I want to do my personal banking in cryptocurrency because I want the customizability, convenience and freedom of money being open source software instead of being heavily limited by the huge variety of inconveniences of physical and digital commercial banks (in my opinion).

I have wanted to be able to create locks on my own money for a long time, nearly 10 years. I just want to be able to force myself to not be able to spend some allotment of money that I put in a sub-account for some specific budgeted future purpose.

I asked ChatGPT and I think I found out that there is already a Solidity function for this called a Time Lock. https://solidity-by-example.org/app/time-lock/

ChatGPT's suggested code was this:

pragma solidity ^0.7.0;

contract TimeLock {
    // The address that can unlock the funds
    address public owner;
    // The amount of time (in seconds) that the funds are locked for
    uint256 public lockTime;
    // The timestamp when the lock period expires
    uint256 public lockExpiry;
    // The amount of funds that are locked
    uint256 public lockedAmount;
    // The constructor sets the owner and lock time
    constructor(address _owner, uint256 _lockTime) public {
        owner = _owner;
        lockTime = _lockTime;
        lockExpiry = now + lockTime;
    // The lock function can be called by the owner to lock funds
    function lock(uint256 _amount) public {
        require(msg.sender == owner, "Only the owner can lock funds");
        lockedAmount = _amount;
    // The unlock function can be called by the owner to unlock the funds
    // after the lock period has expired
    function unlock() public {
        require(msg.sender == owner, "Only the owner can unlock funds");
        require(now >= lockExpiry, "The lock period has not expired");

From what I can see it looks to be pretty good. I think the key part is that "now" is read from the Ethereum block chain and "lockTime" is published to the Ethereum blockchain, so it's not like the owner can circumvent their own block for themselves because it's actually enforced by the decentralised protocol. Right?

(That fascinates me because there is this website where people set goals like to quit smoking and they put money on their goal which will be lost if their audience determines they did not meet their goal - but now with blockchain it appears people can set punishments or incentives for themselves that are enforced without depending on other human beings. Smart contracts appear to have huge repercussions.)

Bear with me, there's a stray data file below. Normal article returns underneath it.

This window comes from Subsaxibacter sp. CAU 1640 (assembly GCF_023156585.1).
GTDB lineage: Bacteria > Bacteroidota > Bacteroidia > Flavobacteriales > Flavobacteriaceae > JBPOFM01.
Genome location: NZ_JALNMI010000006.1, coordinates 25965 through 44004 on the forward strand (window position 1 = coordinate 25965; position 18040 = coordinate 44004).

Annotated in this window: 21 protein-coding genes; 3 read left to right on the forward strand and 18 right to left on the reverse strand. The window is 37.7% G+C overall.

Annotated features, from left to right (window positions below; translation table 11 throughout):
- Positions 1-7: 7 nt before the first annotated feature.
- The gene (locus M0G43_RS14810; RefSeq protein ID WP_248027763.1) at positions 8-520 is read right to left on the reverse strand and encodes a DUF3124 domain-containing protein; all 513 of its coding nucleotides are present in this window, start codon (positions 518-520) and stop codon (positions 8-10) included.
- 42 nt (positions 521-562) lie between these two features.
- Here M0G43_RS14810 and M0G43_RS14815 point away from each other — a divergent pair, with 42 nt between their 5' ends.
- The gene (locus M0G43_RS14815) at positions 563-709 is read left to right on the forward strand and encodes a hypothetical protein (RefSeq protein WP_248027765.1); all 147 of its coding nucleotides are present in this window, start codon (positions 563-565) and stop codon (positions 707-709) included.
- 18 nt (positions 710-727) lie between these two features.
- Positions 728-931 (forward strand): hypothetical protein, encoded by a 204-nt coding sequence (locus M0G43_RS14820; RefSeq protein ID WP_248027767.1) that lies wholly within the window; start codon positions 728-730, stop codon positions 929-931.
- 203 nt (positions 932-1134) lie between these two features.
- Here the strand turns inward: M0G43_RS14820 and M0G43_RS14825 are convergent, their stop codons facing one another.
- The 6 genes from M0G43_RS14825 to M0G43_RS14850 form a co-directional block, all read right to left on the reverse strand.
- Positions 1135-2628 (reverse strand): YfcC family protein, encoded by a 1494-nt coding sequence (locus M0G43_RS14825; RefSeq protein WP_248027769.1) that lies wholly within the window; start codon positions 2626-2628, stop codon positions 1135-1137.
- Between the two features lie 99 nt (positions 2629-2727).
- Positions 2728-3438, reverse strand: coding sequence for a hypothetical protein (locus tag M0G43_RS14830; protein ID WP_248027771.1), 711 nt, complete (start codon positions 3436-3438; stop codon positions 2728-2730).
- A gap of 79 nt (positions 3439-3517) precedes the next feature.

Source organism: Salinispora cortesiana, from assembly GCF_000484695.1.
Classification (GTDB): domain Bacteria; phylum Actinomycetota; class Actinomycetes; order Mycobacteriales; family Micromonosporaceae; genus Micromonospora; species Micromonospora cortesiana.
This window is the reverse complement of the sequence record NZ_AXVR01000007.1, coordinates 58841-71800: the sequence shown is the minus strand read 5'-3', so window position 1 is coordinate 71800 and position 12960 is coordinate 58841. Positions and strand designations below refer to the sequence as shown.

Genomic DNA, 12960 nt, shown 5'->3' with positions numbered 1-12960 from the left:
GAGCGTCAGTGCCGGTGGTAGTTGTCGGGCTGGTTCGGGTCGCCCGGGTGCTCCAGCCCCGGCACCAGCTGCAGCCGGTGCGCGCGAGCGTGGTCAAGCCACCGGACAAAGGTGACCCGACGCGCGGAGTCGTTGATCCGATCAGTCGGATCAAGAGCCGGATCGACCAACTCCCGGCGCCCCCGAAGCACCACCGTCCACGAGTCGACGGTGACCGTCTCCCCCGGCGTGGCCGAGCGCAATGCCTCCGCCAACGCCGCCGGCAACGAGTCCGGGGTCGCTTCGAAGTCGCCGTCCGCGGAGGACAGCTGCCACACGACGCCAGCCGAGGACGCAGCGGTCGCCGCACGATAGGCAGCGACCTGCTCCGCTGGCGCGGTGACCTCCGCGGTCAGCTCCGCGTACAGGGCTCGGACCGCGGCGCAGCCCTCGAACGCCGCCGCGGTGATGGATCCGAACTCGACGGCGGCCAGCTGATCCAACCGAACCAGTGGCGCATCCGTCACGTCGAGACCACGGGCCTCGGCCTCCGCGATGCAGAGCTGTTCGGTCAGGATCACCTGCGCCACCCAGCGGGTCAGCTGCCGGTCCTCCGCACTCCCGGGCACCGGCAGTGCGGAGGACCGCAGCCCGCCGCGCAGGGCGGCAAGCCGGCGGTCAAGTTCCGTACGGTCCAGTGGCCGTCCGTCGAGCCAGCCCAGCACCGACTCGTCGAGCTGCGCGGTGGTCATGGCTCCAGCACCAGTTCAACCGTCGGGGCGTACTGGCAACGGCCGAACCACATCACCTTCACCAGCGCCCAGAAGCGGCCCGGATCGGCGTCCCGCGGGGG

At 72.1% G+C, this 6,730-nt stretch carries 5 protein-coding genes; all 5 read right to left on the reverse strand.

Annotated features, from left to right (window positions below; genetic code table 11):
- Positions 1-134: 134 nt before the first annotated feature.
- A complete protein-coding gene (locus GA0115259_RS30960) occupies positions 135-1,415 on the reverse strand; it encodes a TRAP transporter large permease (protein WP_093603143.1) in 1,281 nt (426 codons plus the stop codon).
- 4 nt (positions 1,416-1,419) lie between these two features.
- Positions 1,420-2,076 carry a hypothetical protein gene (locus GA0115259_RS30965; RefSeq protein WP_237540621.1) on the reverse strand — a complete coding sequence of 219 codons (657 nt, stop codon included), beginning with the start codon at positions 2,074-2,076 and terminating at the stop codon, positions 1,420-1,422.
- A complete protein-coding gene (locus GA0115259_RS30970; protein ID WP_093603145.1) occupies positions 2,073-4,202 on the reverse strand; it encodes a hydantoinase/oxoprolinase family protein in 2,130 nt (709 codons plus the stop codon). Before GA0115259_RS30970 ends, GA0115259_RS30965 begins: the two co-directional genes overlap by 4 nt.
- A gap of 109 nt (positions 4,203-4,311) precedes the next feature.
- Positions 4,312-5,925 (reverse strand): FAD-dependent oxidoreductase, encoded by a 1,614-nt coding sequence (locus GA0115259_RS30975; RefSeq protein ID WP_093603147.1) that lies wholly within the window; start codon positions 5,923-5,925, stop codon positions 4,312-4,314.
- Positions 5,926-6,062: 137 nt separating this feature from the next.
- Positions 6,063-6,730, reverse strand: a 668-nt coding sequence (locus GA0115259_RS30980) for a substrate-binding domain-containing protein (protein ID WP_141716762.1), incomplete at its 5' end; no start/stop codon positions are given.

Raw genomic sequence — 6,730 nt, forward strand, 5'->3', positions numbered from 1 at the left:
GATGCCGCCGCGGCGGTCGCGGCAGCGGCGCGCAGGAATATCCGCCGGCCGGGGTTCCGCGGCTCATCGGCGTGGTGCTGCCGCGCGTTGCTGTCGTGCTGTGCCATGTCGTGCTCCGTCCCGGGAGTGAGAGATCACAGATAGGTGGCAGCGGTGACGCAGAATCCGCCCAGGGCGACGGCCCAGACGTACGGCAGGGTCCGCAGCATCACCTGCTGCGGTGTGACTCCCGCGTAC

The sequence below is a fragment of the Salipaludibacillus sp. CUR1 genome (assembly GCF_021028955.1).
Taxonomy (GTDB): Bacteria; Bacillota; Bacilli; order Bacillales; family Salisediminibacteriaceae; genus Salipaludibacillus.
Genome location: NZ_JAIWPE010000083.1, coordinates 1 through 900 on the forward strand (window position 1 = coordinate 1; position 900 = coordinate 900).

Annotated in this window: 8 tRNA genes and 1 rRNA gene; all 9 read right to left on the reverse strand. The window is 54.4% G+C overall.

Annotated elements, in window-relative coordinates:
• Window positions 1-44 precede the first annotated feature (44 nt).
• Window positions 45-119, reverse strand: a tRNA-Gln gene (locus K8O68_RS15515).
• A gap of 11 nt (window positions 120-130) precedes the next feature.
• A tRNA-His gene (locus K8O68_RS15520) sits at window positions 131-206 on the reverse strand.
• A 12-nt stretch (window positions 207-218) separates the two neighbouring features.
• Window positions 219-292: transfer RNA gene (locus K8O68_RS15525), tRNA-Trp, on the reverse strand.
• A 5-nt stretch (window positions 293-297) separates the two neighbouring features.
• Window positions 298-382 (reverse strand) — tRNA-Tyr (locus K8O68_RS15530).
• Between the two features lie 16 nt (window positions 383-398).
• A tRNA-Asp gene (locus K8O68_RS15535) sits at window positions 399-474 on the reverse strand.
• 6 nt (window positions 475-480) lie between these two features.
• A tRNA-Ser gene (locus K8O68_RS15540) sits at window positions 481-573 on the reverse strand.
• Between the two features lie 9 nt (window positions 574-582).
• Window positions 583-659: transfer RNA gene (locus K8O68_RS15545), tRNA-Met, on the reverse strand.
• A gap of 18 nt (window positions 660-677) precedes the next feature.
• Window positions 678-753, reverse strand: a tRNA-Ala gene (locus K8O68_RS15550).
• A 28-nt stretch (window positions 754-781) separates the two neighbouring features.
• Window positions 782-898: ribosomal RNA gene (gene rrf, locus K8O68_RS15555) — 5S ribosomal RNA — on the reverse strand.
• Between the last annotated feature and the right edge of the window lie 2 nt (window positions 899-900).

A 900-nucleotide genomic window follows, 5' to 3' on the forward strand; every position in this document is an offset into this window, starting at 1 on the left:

I was also just curious if there are other techniques I should know about to self-restriction in some way. I was also thinking about ways to increase the amount of effort in order to obtain something that is locked. There are various ways but perhaps you could decide you wanted to access funds at any time but in order to do so you had to solve a hard numerical problem that requires your computer to run for some time to solve it. So that would be a "natural" time limit in that you can do it at any time but it's physically impossible to do it faster than the computer can solve the problem.

And any other ideas like that.

Thank you.

  • 2
    Are you trying to lock one sum of money per contract? Also, are you trying to deposit money in ETH or some other erc20 token? This contract is not sufficient for either case, btw. I can share some better code if you specify. For example, note that the lock function is not accepting any value. It is just changing the state variable called 'lockedAmount'. Also, unlock has a transfer function, but it isn't defined anywhere. You'd have to give it an erc20 inheritance or define that function. I give chatGPT an F on this assignment... Commented Jan 8, 2023 at 3:28
  • Thanks a bunch. Those specifics - which token - which design; one or many contracts - I am totally flexible on. I’m just interested in the outcome: 1. I check my balance. 2. I specify “600€ is labeled ‘Rent’ and is unspendable until February 1st”. If it is hard to make it impossible to revoke the lock, it is ok if it is inconvenient. Inconvenience still counteracts impulse spending of easy-to-access money. Thanks very much. :) Commented Jan 8, 2023 at 9:37


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